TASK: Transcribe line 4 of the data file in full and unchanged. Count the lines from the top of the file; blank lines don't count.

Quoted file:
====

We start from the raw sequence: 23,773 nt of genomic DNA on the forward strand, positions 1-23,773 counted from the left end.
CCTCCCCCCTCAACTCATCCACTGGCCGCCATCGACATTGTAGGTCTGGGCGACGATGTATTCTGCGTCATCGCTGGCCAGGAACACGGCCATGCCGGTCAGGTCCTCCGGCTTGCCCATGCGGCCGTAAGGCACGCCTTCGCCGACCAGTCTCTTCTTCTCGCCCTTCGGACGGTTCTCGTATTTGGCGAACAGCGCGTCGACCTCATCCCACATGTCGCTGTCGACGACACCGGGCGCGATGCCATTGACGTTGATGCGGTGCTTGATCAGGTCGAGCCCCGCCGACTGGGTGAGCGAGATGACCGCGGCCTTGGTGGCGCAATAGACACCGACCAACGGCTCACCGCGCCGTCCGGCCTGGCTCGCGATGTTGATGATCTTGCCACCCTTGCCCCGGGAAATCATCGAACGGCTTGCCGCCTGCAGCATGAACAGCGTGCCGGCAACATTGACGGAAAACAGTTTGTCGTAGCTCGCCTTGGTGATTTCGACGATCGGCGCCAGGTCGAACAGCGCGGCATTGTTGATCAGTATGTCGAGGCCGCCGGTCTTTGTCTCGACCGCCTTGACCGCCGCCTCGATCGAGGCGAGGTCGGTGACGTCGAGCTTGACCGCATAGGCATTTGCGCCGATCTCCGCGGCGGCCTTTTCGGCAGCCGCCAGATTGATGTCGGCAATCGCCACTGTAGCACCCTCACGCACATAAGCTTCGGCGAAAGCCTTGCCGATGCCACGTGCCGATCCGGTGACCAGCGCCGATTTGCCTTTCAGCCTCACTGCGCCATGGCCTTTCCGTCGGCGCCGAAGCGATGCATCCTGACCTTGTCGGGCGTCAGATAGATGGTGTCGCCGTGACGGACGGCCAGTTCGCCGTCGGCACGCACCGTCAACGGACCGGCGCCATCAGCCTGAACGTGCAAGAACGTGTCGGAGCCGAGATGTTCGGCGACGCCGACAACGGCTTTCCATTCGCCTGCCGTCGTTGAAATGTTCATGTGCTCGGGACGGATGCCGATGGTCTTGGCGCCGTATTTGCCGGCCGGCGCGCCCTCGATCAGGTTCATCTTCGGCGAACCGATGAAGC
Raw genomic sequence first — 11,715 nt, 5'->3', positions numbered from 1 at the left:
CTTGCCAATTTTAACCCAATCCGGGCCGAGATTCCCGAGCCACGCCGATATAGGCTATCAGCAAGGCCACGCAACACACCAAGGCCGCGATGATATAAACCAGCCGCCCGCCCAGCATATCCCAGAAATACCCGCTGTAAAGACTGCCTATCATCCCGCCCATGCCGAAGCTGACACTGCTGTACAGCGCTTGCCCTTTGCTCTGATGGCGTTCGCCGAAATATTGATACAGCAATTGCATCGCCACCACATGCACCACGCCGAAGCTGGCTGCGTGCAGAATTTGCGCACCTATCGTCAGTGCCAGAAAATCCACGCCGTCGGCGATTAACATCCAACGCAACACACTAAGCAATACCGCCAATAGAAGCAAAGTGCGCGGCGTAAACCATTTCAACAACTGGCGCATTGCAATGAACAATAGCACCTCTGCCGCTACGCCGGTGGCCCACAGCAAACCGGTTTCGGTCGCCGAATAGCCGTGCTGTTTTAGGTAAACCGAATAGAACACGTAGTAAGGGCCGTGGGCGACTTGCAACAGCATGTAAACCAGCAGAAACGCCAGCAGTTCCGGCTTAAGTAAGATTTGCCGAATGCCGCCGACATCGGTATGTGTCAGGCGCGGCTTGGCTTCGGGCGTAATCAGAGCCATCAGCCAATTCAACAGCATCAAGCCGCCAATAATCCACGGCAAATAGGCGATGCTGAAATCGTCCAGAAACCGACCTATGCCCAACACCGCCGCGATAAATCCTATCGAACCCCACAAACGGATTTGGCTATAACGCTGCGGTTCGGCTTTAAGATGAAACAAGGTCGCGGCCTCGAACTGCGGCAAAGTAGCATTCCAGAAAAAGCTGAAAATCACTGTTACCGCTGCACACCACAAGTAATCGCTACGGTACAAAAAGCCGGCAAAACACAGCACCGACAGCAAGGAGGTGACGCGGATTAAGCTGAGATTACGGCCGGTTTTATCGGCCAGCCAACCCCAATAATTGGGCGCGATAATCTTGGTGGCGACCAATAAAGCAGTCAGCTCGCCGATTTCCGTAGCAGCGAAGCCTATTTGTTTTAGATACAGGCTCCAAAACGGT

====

CTTGCCAATTTTAACCCAATCCGGGCCGAGATTCCCGAGCCACGCCGATATAGGCTATCAGCAAGGCCACGCAACACACCAAGGCCGCGATGATATAAACCAGCCGCCCGCCCAGCATATCCCAGAAATACCCGCTGTAAAGACTGCCTATCATCCCGCCCATGCCGAAGCTGACACTGCTGTACAGCGCTTGCCCTTTGCTCTGATGGCGTTCGCCGAAATATTGATACAGCAATTGCATCGCCACCACATGCACCACGCCGAAGCTGGCTGCGTGCAGAATTTGCGCACCTATCGTCAGTGCCAGAAAATCCACGCCGTCGGCGATTAACATCCAACGCAACACACTAAGCAATACCGCCAATAGAAGCAAAGTGCGCGGCGTAAACCATTTCAACAACTGGCGCATTGCAATGAACAATAGCACCTCTGCCGCTACGCCGGTGGCCCACAGCAAACCGGTTTCGGTCGCCGAATAGCCGTGCTGTTTTAGGTAAACCGAATAGAACACGTAGTAAGGGCCGTGGGCGACTTGCAACAGCATGTAAACCAGCAGAAACGCCAGCAGTTCCGGCTTAAGTAAGATTTGCCGAATGCCGCCGACATCGGTATGTGTCAGGCGCGGCTTGGCTTCGGGCGTAATCAGAGCCATCAGCCAATTCAACAGCATCAAGCCGCCAATAATCCACGGCAAATAGGCGATGCTGAAATCGTCCAGAAACCGACCTATGCCCAACACCGCCGCGATAAATCCTATCGAACCCCACAAACGGATTTGGCTATAACGCTGCGGTTCGGCTTTAAGATGAAACAAGGTCGCGGCCTCGAACTGCGGCAAAGTAGCATTCCAGAAAAAGCTGAAAATCACTGTTACCGCTGCACACCACAAGTAATCGCTACGGTACAAAAAGCCGGCAAAACACAGCACCGACAGCAAGGAGGTGACGCGGATTAAGCTGAGATTACGGCCGGTTTTATCGGCCAGCCAACCCCAATAATTGGGCGCGATAATCTTGGTGGCGACCAATAAAGCAGTCAGCTCGCCGATTTCCGTAGCAGCGAAGCCTATTTGTTTTAGATACAGGCTCCAAAACGGT